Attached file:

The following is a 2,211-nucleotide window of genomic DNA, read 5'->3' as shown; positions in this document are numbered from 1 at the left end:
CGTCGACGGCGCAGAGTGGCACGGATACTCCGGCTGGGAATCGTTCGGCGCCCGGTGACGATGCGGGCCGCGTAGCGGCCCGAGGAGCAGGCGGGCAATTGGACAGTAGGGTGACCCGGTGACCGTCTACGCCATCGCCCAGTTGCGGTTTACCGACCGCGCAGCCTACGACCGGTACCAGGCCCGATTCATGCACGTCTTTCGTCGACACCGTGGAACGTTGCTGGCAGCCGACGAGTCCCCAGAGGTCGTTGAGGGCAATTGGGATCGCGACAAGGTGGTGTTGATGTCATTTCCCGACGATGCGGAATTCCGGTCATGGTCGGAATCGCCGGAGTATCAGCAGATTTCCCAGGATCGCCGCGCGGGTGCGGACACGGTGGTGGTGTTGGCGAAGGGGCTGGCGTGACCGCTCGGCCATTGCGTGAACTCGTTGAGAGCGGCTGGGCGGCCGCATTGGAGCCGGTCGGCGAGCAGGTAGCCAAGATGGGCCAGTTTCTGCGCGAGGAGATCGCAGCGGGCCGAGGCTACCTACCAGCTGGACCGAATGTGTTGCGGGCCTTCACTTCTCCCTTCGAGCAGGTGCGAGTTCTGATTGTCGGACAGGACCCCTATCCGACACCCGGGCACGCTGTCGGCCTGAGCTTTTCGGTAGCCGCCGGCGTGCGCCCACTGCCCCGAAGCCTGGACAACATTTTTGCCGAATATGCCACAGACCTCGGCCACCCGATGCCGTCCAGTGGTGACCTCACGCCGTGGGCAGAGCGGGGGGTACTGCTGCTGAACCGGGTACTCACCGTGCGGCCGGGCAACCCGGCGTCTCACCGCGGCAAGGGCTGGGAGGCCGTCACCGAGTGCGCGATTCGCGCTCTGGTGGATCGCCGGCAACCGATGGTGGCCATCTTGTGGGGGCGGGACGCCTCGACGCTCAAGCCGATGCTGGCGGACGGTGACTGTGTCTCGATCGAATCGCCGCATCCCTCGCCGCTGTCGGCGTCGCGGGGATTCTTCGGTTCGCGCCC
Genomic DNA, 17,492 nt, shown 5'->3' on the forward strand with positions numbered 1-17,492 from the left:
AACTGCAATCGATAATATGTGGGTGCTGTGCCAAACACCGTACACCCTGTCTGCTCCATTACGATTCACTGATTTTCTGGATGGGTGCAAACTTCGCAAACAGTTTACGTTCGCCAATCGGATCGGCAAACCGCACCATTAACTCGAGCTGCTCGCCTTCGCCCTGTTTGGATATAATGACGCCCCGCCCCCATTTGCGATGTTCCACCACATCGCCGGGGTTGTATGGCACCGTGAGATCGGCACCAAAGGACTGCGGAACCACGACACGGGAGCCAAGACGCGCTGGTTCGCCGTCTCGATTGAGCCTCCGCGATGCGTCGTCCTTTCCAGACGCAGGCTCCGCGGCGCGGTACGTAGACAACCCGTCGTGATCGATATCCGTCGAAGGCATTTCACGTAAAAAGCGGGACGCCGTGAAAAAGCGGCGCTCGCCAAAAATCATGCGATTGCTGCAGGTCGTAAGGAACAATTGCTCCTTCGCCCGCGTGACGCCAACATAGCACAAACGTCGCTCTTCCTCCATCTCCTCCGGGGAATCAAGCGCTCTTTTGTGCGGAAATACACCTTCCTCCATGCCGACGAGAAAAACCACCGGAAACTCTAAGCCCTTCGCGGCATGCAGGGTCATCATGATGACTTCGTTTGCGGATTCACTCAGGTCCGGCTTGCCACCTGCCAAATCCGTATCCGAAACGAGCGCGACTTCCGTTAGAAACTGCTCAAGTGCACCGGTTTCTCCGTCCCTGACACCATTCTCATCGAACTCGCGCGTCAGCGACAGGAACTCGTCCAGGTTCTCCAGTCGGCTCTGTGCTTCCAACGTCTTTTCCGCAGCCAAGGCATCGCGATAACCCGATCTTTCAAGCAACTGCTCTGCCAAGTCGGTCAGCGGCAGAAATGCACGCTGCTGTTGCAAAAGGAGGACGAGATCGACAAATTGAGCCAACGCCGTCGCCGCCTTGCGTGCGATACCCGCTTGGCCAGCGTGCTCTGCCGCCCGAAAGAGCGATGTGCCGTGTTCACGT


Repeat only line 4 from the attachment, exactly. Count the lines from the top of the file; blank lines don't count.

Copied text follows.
AACTGCAATCGATAATATGTGGGTGCTGTGCCAAACACCGTACACCCTGTCTGCTCCATTACGATTCACTGATTTTCTGGATGGGTGCAAACTTCGCAAACAGTTTACGTTCGCCAATCGGATCGGCAAACCGCACCATTAACTCGAGCTGCTCGCCTTCGCCCTGTTTGGATATAATGACGCCCCGCCCCCATTTGCGATGTTCCACCACATCGCCGGGGTTGTATGGCACCGTGAGATCGGCACCAAAGGACTGCGGAACCACGACACGGGAGCCAAGACGCGCTGGTTCGCCGTCTCGATTGAGCCTCCGCGATGCGTCGTCCTTTCCAGACGCAGGCTCCGCGGCGCGGTACGTAGACAACCCGTCGTGATCGATATCCGTCGAAGGCATTTCACGTAAAAAGCGGGACGCCGTGAAAAAGCGGCGCTCGCCAAAAATCATGCGATTGCTGCAGGTCGTAAGGAACAATTGCTCCTTCGCCCGCGTGACGCCAACATAGCACAAACGTCGCTCTTCCTCCATCTCCTCCGGGGAATCAAGCGCTCTTTTGTGCGGAAATACACCTTCCTCCATGCCGACGAGAAAAACCACCGGAAACTCTAAGCCCTTCGCGGCATGCAGGGTCATCATGATGACTTCGTTTGCGGATTCACTCAGGTCCGGCTTGCCACCTGCCAAATCCGTATCCGAAACGAGCGCGACTTCCGTTAGAAACTGCTCAAGTGCACCGGTTTCTCCGTCCCTGACACCATTCTCATCGAACTCGCGCGTCAGCGACAGGAACTCGTCCAGGTTCTCCAGTCGGCTCTGTGCTTCCAACGTCTTTTCCGCAGCCAAGGCATCGCGATAACCCGATCTTTCAAGCAACTGCTCTGCCAAGTCGGTCAGCGGCAGAAATGCACGCTGCTGTTGCAAAAGGAGGACGAGATCGACAAATTGAGCCAACGCCGTCGCCGCCTTGCGTGCGATACCCGCTTGGCCAGCGTGCTCTGCCGCCCGAAAGAGCGATGTGCCGTGTTCACGT